After years of prevarication and delay, Greenwich Council’s Cabinet decided to publish details of its Section 106 payments online for the first time this evening.
Section 106 of the Town and Country Planning Act 1990 (as amended) allows local authorities to seek financial contributions from planning applicants in order to make the application acceptable. This “S106” is a legally binding agreement between the council and the developer. It could be a financial contribution for affordable homes elsewhere in the borough in return for a lower requirement, or none, at the development or transport and public realm improvements to mitigate the impact.
While this was first promised in July 2015’s Planning Obligations (s106) Guidance it has taken rather a long time, with numerous resident enquiries and Freedom of Information requests, to get this far.
Despite private assurances from the Denise Hyland (Labour – Abbey Wood – Greenwich Council Leader) last year that all S106 information was published and available online, tonight’s Cabinet papers reveal a different story.
However, one important piece of information is missing from the published information – the “Deferred Liability Date” for each agreement at which the monies must have been spent – as S106 agreements have time limits after which the funds are no longer available.
When this website first started investigating the figures back in 2015 we eventually received confirmation from the Directorate of Regeneration, Enterprise and Skills that this had happened with a number of agreements. These agreements, totalling nearly £1.5m, had expired and required renegotiation.
In the spirit of true transparency we hope the council will commit to amending the published document with this information, as quickly as possible.
Why is this important?
Notwithstanding the constant cry of “Government cuts”, and the supersedence of S106 with the Community Infrastructure Levy (CIL), these Section 106 payments represent a massive revenue stream for our local areas which could be used to make things a lot better. Even with CIL taking its place, S106 raised over £91m for the Council in the 2015-2016 financial year.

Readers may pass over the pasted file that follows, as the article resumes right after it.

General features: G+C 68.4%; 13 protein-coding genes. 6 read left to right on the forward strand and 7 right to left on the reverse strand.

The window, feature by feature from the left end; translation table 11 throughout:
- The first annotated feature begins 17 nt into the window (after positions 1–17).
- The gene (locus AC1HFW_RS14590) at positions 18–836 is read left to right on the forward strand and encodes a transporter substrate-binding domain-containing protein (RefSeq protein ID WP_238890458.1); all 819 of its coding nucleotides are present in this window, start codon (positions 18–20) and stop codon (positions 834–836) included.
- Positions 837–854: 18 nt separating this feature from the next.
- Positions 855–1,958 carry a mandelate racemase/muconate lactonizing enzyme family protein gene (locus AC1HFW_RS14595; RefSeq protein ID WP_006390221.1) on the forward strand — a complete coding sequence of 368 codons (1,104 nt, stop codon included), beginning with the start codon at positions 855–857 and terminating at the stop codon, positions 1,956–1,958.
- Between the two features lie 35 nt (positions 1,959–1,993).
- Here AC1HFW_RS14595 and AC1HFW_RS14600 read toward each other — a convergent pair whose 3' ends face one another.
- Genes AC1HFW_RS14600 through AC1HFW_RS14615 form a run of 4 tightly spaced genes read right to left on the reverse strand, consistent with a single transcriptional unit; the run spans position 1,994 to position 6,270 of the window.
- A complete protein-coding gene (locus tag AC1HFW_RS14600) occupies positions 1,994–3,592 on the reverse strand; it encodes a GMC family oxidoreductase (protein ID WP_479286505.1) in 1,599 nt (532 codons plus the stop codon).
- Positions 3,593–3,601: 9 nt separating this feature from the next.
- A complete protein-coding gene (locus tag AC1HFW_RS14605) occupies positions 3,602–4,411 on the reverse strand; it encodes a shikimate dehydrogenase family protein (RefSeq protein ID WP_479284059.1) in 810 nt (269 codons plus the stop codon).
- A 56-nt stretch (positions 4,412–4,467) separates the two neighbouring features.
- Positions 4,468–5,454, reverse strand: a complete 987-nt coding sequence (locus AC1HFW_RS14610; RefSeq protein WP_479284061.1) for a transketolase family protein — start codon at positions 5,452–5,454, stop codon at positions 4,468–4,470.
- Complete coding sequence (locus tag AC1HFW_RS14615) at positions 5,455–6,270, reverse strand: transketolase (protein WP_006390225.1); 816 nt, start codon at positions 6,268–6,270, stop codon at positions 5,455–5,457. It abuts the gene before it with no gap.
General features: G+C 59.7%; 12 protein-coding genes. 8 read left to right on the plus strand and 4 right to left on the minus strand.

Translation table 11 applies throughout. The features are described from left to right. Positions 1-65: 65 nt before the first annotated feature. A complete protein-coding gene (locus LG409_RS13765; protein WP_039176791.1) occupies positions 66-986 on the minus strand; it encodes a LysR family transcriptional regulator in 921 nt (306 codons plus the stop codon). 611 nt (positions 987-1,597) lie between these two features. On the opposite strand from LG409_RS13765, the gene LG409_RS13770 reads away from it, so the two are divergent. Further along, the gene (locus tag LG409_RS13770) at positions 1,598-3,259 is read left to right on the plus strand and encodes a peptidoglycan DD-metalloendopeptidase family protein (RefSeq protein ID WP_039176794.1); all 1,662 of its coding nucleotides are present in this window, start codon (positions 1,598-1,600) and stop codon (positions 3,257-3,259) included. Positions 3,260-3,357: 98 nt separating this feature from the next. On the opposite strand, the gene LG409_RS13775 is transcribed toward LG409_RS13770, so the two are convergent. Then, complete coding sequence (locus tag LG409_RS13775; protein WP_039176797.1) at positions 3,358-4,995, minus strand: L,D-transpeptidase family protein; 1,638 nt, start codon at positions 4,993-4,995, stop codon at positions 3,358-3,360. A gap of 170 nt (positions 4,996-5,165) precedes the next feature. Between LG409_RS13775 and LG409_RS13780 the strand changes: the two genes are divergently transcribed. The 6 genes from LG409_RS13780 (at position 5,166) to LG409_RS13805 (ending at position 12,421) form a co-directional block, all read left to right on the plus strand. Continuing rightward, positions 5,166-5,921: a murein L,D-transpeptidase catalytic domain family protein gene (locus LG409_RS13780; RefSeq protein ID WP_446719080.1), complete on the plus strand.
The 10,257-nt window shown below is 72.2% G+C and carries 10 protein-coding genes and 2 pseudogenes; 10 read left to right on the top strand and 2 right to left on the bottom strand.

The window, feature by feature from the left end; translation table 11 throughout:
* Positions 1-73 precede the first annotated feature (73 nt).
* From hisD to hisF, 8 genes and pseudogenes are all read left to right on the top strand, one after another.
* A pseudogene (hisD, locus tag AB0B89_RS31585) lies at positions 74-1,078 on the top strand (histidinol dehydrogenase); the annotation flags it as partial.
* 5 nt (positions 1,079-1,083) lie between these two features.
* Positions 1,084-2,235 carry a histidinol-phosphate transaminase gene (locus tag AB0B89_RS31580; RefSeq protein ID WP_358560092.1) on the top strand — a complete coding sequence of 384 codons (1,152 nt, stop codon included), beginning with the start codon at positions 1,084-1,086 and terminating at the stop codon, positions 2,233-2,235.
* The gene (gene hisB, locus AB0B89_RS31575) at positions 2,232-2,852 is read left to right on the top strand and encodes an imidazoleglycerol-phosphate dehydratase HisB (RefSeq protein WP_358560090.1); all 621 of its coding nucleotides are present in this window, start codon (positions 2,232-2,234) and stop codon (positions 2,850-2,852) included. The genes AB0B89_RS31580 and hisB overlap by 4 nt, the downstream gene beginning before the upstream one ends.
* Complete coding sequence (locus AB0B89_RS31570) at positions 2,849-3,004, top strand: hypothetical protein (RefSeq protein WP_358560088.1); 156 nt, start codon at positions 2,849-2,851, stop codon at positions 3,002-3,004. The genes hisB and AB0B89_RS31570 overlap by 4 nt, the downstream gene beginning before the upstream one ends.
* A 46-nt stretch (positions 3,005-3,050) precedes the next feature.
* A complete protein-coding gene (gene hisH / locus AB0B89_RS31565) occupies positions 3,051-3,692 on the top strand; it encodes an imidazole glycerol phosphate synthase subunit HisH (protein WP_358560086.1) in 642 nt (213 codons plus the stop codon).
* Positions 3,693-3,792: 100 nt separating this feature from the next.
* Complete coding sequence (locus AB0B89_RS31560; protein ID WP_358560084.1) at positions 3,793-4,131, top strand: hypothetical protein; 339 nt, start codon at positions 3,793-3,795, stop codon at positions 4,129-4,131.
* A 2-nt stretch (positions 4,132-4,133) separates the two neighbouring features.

|Ward||S106 Secured||S106 received||S106 Secured but|
not yet received
|Coldharbour & New Eltham||321,505||230,156||91,349||57,942|
|Kidbrooke with Hornfair||1,595,246||1,574,246||21,000||1,469,250|
|Middle Park & Sutcliffe||433,435||433,435||0||364,700|
These agreements can take a long time to pay out but there’s over £37m in the kitty right now, with another £174m yet to come. Greenwich’s S106s have been split into categories of use and you can see the proportions below.
|Category||S106 Secured||S106 Received||S106 Secured but|
not yet received
|S106 Spent||S106 Remaining|
|Monitoring & Compliance||3,247,773||1,836,395||1,441,197||1,311,343||525,053|
With any large, draft dataset like this there are a number of questions on some lines. Berkeley Homes’ Ferrier Estate agreement for planning reference 08/2782/O shows a signed S106 for £10.3m to be spent on education. £6.55m has been received and £5.291m spent on Thomas Tallis School but the figures appear to show £3.75m unaccounted for.
Additionally, there are eight S106 agreements with blank figures for the amounts secured. We’ve asked for clarification and hope there’s an answer at next week’s full Council meeting.
It’s admirable that Greenwich are finally beginning to embrace transparency and Open Data after years of asking about this, and other, datasets held by the council. However, the format (PDF) leaves a lot to be desired. We’ve converted the draft document into a more useable format and we’ll look at something even better when the final document is published.